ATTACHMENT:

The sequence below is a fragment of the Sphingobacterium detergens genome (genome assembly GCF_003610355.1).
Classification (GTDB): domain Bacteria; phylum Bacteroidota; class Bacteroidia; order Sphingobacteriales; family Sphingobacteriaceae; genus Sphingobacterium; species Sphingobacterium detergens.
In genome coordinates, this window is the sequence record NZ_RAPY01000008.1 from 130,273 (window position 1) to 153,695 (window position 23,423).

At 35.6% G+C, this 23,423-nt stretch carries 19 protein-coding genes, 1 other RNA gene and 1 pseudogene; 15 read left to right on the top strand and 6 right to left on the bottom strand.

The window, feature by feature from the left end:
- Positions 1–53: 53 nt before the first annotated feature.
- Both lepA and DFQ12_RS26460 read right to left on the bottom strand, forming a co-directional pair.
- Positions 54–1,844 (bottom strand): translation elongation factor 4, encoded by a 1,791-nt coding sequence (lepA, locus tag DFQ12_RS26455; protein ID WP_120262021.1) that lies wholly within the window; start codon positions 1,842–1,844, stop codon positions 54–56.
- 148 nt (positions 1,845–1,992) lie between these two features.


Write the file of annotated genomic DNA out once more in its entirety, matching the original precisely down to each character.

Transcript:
The sequence below is a fragment of the Sphingobacterium detergens genome (genome assembly GCF_003610355.1).
Classification (GTDB): domain Bacteria; phylum Bacteroidota; class Bacteroidia; order Sphingobacteriales; family Sphingobacteriaceae; genus Sphingobacterium; species Sphingobacterium detergens.
In genome coordinates, this window is the sequence record NZ_RAPY01000008.1 from 130,273 (window position 1) to 153,695 (window position 23,423).

At 35.6% G+C, this 23,423-nt stretch carries 19 protein-coding genes, 1 other RNA gene and 1 pseudogene; 15 read left to right on the top strand and 6 right to left on the bottom strand.

The window, feature by feature from the left end:
- Positions 1–53: 53 nt before the first annotated feature.
- Both lepA and DFQ12_RS26460 read right to left on the bottom strand, forming a co-directional pair.
- Positions 54–1,844 (bottom strand): translation elongation factor 4, encoded by a 1,791-nt coding sequence (lepA, locus tag DFQ12_RS26455; protein ID WP_120262021.1) that lies wholly within the window; start codon positions 1,842–1,844, stop codon positions 54–56.
- 148 nt (positions 1,845–1,992) lie between these two features.